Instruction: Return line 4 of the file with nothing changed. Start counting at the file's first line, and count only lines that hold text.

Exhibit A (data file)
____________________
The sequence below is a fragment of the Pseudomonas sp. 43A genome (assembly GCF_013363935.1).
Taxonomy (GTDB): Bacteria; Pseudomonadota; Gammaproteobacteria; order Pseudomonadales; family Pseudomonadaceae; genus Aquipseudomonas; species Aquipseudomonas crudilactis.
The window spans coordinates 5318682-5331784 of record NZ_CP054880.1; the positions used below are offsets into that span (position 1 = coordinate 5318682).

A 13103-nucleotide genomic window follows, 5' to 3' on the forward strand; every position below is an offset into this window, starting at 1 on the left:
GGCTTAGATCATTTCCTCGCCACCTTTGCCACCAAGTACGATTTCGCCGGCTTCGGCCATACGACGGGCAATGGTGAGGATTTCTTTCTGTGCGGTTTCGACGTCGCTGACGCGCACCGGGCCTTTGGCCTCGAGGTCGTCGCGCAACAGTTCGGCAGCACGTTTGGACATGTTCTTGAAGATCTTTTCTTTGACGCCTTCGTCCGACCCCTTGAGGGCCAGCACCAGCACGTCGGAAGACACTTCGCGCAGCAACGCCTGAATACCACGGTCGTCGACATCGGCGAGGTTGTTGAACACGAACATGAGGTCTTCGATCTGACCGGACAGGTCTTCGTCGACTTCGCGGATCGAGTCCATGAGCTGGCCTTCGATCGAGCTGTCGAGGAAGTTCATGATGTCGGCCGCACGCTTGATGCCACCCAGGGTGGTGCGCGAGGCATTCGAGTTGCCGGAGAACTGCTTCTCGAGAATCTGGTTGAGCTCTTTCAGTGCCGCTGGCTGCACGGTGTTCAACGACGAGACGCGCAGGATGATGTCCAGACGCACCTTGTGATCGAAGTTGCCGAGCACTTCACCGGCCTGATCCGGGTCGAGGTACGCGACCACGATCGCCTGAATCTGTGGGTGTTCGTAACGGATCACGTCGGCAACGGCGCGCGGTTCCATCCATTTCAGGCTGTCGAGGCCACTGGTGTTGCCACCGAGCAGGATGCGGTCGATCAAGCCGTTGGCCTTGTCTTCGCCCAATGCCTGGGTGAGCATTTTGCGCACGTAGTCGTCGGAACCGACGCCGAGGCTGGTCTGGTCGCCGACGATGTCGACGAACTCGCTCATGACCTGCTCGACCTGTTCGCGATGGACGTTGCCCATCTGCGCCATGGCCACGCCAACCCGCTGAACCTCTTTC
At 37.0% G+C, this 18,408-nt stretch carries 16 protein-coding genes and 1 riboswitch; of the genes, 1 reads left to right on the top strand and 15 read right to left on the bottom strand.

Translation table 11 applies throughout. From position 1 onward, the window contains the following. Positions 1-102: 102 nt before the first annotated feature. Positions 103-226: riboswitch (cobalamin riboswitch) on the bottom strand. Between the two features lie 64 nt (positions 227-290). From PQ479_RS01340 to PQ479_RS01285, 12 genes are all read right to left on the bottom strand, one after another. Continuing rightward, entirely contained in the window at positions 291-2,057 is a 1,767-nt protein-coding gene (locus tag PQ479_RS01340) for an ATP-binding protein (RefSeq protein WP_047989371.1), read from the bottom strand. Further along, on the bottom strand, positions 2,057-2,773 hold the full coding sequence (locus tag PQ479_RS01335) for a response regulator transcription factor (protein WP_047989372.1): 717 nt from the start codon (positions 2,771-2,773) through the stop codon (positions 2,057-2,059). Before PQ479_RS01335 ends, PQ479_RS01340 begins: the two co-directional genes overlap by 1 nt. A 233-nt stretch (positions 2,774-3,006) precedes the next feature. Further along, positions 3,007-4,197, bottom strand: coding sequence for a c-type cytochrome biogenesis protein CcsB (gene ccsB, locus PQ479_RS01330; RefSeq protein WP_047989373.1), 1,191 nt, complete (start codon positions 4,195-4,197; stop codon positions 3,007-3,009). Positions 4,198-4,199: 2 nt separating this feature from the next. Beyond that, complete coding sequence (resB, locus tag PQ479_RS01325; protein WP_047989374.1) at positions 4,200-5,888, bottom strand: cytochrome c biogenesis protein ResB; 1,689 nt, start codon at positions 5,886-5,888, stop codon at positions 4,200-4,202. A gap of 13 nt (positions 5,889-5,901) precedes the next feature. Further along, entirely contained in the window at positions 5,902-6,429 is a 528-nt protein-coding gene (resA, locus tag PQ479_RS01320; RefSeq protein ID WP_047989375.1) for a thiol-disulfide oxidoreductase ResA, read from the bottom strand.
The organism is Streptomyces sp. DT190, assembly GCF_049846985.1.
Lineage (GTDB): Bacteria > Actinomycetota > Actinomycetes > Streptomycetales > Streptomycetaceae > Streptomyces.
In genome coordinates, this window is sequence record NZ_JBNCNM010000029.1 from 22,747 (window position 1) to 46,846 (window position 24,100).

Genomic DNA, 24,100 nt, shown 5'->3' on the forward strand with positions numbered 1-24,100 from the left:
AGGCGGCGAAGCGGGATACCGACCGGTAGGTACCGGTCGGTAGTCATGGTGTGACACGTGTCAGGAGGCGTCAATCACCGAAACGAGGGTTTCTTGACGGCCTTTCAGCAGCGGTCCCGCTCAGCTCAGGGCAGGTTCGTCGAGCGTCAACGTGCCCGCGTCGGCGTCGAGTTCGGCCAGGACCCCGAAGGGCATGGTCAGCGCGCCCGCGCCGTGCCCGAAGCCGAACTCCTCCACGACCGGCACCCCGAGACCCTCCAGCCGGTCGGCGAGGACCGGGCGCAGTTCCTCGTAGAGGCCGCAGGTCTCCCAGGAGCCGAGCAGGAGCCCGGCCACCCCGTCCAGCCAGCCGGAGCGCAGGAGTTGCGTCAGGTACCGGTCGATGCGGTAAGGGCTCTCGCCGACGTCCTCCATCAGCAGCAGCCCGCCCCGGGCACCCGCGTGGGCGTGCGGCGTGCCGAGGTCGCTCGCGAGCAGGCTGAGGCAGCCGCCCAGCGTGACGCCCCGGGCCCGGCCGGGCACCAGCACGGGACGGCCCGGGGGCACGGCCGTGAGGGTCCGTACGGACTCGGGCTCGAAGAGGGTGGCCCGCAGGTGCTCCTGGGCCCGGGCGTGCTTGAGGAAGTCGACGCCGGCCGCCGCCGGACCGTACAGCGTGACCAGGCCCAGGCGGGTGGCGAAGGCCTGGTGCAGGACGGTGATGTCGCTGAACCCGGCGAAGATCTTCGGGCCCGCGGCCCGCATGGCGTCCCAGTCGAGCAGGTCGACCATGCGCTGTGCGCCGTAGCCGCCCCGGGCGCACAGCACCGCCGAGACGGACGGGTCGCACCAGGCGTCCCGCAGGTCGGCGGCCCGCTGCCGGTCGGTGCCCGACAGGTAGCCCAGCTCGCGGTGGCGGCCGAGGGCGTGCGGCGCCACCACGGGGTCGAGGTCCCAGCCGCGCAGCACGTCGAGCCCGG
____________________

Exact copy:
A 13103-nucleotide genomic window follows, 5' to 3' on the forward strand; every position below is an offset into this window, starting at 1 on the left: